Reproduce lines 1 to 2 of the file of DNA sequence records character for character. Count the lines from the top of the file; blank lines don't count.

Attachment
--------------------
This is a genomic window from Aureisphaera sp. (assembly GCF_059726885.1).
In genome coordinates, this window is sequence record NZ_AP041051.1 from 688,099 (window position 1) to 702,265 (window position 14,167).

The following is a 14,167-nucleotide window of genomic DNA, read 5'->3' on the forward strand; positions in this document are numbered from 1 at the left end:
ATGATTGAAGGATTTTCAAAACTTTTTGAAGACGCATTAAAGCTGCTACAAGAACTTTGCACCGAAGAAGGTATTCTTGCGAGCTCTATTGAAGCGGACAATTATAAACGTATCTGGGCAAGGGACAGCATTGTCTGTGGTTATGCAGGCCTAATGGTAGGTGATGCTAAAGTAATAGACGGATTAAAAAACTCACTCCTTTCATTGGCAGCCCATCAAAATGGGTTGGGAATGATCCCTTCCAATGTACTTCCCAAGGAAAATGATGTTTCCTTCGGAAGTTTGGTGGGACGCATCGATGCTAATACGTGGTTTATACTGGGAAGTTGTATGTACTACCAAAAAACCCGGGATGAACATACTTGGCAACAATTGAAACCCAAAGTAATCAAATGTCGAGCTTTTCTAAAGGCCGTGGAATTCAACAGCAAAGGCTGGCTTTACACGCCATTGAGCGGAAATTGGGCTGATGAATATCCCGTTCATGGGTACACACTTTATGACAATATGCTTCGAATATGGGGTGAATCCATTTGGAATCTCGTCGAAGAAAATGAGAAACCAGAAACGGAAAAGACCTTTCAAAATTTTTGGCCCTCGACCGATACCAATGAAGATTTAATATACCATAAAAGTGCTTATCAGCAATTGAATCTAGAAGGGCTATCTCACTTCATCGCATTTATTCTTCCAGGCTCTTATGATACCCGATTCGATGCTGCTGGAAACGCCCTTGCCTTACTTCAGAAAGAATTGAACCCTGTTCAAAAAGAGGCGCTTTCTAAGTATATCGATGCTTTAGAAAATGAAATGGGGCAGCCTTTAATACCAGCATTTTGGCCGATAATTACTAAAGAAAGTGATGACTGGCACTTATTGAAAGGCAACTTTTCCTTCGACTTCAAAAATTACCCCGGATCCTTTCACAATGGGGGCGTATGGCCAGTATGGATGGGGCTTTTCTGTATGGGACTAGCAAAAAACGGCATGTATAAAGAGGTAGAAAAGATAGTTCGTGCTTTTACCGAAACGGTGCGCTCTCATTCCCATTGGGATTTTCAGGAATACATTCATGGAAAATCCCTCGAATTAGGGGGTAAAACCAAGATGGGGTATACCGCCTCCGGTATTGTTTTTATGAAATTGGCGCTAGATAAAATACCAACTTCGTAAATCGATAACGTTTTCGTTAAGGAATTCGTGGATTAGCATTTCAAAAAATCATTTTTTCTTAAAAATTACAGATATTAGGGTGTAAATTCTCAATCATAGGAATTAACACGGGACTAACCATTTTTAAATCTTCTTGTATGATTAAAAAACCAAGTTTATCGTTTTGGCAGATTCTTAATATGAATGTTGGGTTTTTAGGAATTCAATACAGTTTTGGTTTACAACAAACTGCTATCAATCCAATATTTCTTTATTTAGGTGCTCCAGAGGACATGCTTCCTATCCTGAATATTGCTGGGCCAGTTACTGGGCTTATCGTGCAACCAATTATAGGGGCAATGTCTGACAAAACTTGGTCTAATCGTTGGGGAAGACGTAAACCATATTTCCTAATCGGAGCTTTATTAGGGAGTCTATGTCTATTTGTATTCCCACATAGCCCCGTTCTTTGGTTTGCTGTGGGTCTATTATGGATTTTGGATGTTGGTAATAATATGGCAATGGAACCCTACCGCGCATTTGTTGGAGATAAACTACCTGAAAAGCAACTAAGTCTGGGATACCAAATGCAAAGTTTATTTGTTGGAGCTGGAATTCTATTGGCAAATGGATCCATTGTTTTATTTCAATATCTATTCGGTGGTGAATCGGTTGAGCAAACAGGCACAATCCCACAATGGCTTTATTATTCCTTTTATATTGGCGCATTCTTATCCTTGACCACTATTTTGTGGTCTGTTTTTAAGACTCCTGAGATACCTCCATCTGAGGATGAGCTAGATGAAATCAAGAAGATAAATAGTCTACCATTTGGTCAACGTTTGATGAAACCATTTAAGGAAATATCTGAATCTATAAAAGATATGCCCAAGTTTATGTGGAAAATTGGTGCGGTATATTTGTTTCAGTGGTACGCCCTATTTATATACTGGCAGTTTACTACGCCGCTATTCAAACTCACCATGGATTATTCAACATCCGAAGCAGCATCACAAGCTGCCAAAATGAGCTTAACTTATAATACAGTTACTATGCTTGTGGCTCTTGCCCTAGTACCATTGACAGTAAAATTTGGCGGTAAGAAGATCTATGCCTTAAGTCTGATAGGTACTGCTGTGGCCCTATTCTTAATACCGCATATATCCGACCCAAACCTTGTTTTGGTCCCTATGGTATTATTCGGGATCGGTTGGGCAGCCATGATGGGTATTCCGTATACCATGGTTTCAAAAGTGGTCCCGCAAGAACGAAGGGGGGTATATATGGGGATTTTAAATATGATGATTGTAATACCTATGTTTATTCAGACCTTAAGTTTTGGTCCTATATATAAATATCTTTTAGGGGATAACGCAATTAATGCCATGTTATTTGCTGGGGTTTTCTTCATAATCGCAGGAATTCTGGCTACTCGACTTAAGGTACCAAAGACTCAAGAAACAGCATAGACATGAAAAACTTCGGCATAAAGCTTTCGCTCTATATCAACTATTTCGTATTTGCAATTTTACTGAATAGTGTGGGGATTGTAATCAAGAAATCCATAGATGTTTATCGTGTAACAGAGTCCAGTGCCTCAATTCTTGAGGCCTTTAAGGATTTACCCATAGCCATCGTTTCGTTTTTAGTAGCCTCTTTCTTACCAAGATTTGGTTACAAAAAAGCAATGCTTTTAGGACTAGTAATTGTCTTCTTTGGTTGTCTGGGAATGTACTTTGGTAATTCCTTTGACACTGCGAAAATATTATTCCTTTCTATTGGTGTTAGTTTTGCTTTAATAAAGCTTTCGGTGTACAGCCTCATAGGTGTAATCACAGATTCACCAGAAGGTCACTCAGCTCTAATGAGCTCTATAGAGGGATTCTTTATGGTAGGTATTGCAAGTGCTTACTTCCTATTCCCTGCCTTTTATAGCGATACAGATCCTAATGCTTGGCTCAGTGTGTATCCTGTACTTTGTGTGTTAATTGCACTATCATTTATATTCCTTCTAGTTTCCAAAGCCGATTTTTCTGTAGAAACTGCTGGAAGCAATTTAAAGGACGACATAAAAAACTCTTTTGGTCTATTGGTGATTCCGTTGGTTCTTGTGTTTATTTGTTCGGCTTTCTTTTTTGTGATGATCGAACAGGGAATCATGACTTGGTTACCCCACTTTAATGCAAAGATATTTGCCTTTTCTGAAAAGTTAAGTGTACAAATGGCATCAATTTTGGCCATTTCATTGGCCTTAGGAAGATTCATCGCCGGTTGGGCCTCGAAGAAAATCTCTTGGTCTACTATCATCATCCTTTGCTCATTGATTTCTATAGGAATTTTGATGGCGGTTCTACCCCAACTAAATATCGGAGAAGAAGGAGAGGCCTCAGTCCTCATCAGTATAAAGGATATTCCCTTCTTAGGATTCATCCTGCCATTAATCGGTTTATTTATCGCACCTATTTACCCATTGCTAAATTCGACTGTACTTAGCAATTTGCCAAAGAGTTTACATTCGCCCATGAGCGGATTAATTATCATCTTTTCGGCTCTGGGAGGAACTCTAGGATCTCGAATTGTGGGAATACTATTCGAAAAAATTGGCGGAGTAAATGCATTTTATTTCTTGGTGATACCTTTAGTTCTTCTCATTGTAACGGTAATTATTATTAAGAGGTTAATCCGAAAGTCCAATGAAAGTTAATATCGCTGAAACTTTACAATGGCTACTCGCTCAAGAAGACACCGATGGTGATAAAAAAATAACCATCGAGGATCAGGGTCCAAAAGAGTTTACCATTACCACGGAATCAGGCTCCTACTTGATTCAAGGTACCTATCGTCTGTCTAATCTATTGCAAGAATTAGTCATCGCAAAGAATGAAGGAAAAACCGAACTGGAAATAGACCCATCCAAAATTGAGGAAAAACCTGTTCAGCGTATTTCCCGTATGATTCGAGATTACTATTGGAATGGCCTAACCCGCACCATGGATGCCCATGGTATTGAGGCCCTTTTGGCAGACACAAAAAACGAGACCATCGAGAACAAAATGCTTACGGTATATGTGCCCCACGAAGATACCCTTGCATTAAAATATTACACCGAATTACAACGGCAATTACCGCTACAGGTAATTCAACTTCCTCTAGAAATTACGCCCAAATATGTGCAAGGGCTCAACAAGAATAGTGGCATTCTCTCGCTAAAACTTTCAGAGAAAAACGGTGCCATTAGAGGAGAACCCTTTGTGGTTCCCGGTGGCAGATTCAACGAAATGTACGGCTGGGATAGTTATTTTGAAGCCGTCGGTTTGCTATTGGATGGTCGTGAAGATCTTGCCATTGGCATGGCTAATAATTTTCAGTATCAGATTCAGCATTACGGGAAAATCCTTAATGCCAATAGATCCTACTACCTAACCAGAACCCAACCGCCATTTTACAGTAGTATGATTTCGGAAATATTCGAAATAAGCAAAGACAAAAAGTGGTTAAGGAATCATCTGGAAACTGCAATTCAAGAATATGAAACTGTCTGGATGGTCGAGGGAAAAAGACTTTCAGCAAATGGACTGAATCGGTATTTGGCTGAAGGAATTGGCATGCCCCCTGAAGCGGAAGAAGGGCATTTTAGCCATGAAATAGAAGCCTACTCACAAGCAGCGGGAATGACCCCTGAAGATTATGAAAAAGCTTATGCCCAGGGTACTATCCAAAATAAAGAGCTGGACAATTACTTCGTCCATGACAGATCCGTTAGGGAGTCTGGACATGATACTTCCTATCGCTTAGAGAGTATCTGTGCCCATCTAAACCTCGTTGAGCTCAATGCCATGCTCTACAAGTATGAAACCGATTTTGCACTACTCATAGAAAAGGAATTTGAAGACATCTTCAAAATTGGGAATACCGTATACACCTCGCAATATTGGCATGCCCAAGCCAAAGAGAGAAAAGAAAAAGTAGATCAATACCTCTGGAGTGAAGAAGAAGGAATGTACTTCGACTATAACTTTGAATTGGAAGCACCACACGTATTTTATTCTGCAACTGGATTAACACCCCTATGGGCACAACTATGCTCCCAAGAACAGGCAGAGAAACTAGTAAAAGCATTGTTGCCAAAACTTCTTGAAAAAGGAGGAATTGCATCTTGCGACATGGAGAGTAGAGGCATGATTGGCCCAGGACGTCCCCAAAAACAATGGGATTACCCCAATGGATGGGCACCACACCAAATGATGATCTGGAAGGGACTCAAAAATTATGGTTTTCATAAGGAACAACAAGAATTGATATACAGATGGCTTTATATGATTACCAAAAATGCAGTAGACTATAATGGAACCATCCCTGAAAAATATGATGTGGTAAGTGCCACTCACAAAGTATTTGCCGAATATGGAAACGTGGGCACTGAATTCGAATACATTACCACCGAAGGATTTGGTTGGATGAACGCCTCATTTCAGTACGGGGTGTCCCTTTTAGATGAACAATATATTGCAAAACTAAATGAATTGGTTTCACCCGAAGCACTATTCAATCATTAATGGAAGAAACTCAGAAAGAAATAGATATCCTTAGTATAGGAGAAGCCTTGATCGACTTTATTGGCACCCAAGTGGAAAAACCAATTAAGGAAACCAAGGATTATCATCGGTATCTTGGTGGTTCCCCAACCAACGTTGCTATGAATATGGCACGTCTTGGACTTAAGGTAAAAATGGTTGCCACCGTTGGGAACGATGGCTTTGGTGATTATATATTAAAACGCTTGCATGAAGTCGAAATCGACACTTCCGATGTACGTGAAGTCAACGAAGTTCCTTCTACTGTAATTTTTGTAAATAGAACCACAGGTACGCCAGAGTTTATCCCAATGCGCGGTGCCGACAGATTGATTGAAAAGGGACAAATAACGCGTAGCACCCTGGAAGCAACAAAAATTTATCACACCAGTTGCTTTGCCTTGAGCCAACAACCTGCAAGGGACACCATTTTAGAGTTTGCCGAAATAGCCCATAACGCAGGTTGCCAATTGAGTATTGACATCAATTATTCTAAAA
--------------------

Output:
This is a genomic window from Aureisphaera sp. (assembly GCF_059726885.1).
In genome coordinates, this window is sequence record NZ_AP041051.1 from 688,099 (window position 1) to 702,265 (window position 14,167).